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Improving vaccination in early life

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We identified defects in newborn myeloid dendritic cells that might be relevant to the impairment of immune responses in early life. Indeed, neonatal dendritic cells were found to be deficient in maturation upon exposure to microbial products such as bacterial lipopolysaccharide or Bordetella pertussis toxin. Furthermore, they were found to produce much less interleukin-12 than adult dendritic cells. This defect was shown to be caused by a decreased transcription of the gene encoding the p35 chain of the cytokine. Further experiments established that chromatin remodelling unmasking a critical binding site for the Sp1 transcription factor in the promoter of the interleukin-12 p35 gene was deficient in neonatal dendritic cells. The defect in interleukin-12 production seems long lasting since it was still present in 12 year-old infants. Data of co-culture experiments with T cells indicate that this dendritic cell defect contributes to the impaired Th1 responses in newborns. Interestingly, the addition of recombinant interferon-gamma to neonatal dendritic cells restored their capacity to produce bioactive interleukin-12. In parallel, immature dendritic cells were shown to internalise pneumococcal polysaccharide that progress to late endosomal/lysosomal compartments after uptake. Defects in neonatal plasmacytoid cell responses to CpG oligodeoxynucleotides were also identified with a profound impairment in their capacity to produce interferon-alpha. These data contrast with those obtained in neonatal mice in which splenic dendritic cells were found to produce adult levels of interleukin-12 upon stimulation and to elicit efficient T cell responses. Taken together, these data establish major differences between dendritic cells of human and mouse newborns and identify defects which are relevant to the increased susceptibility to microbial infections in early life and to the development of new immunization strategies in the neonatal period.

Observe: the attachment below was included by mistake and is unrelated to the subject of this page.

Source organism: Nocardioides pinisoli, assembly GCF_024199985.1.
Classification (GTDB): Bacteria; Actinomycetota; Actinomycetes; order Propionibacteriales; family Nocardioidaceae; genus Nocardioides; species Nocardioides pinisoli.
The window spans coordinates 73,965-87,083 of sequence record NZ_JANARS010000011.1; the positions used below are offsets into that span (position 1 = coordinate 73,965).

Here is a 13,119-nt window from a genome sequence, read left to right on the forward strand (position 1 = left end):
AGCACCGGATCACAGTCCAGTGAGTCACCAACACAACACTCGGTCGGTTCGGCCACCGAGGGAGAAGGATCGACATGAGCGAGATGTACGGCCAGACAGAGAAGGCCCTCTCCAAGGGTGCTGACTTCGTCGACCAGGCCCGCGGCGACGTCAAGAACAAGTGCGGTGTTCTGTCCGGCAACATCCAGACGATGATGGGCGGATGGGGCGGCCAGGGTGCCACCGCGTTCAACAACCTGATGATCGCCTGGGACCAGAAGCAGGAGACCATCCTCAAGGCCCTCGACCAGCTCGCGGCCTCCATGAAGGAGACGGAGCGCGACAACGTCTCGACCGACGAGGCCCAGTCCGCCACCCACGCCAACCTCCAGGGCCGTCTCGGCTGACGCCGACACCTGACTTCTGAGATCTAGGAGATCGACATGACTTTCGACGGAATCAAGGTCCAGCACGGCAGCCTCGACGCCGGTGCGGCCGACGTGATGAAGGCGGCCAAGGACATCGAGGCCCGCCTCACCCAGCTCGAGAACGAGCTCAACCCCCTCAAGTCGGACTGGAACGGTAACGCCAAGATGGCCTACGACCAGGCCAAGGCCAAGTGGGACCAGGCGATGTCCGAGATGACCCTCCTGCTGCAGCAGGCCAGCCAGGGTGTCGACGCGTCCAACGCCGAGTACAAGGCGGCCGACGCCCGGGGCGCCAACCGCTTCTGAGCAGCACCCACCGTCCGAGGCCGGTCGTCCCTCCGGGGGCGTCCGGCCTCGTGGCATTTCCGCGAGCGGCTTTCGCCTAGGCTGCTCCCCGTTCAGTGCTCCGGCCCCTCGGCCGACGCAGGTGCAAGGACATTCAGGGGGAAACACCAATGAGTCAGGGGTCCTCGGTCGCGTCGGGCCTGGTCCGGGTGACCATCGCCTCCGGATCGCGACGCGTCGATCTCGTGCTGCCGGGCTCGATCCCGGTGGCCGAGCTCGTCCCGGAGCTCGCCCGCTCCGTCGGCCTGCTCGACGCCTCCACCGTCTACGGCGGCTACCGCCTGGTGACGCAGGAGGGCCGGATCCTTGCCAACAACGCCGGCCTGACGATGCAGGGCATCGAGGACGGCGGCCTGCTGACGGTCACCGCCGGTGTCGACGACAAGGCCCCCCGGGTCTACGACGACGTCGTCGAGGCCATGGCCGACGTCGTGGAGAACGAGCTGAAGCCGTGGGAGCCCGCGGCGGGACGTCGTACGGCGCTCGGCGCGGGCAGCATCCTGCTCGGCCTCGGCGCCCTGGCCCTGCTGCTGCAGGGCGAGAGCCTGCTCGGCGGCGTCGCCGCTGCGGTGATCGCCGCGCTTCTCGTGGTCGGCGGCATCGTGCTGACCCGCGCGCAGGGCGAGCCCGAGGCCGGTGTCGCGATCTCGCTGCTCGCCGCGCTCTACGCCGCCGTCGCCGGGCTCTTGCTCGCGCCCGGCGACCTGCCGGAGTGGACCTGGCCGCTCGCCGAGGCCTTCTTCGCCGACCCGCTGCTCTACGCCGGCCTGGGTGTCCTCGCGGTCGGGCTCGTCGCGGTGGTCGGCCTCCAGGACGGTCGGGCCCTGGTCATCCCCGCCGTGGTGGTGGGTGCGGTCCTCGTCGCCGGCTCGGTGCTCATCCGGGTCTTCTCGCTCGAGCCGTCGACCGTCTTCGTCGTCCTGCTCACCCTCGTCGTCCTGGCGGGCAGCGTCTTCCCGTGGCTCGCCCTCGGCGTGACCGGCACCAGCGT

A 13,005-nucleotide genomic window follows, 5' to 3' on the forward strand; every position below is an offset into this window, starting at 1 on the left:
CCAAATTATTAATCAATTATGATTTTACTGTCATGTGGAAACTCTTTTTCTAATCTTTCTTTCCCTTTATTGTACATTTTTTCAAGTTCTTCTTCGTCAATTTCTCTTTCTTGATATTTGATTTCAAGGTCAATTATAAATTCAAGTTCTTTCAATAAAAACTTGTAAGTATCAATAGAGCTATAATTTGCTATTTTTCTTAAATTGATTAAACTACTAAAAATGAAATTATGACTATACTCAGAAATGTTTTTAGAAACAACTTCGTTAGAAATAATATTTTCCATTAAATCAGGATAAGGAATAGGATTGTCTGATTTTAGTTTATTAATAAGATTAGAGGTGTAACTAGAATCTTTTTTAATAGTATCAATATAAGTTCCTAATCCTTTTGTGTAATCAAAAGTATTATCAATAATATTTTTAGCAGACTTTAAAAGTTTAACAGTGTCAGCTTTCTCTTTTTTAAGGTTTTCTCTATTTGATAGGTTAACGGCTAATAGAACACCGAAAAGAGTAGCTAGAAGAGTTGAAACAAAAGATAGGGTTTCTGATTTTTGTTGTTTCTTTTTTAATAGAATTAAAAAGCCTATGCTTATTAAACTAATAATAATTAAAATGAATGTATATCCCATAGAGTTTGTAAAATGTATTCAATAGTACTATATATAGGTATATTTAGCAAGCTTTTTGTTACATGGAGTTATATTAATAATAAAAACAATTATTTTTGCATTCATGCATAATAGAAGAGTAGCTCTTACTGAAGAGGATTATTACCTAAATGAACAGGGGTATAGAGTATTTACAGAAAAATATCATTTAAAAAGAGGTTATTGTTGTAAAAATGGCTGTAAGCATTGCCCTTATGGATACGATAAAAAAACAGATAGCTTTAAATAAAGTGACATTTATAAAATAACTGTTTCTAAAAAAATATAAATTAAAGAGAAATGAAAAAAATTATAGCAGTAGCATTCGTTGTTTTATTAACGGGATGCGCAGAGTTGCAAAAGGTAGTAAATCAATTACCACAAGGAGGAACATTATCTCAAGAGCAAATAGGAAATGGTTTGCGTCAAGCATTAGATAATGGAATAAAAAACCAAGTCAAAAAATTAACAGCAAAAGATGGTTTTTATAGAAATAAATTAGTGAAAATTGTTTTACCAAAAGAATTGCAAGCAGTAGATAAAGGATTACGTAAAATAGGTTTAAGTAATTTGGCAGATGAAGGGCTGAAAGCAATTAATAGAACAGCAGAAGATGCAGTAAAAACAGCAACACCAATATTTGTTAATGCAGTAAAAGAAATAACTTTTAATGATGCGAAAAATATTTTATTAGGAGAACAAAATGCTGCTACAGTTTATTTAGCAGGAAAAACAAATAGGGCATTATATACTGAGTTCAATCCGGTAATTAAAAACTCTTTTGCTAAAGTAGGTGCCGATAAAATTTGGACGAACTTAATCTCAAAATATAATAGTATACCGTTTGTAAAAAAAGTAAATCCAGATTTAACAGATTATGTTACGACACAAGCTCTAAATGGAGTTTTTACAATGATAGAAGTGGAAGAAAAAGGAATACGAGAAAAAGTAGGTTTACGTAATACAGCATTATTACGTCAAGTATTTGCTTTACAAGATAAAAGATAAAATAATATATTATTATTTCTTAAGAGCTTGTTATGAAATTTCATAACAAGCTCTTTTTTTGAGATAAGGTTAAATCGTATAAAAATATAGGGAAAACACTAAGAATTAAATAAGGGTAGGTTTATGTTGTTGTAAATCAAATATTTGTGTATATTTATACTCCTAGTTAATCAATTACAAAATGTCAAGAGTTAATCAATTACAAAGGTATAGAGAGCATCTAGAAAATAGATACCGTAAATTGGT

Prior to testing in vivo in humans, there are no means of determining human immunological efficacy to a novel vaccine preparation, and all anticipated immunological responses are based on prior animal experiments. There is clearly a need to develop ex-vivo techniques or model systems, which could provide insights into the nature of the human immune response to novel vaccine preparations prior to their administration to humans. Over the period of this programme we have established and validated an ex-vivo assay system, based on combining antigen pulsed neonatal dendritic cells and autologous naïve CD4 T-cells, that suggests that human neonatal CD4 T cells have competent primary functional responses to both 'model' and vaccine antigens, and can develop functional antigen specific effector memory - with the proviso that these cells have been primed by mature monocyte derived DCs. We have employed two antigen systems; KLH, a prototypic antigen for priming a naïve T-cell response, and BBG2Na, a recombinant human RSV candidate vaccine. The nature of the primary neonatal T cell response is dependent on the effect of the antigenic preparation on the stimulatory capacity of the DCs. Overall, our data suggests that the capability of human neonatal CD4 T cells to respond to antigenic stimulation has been previously underestimated. Neonatal CD4 T cells are ultimately naïve and thus have an absolute requirement for stimulation by mature DCs. We conclude that if safe and effective DC-maturing adjuvant were developed, then the prospects for a successful outcome of neonatal vaccination would be greatly enhanced.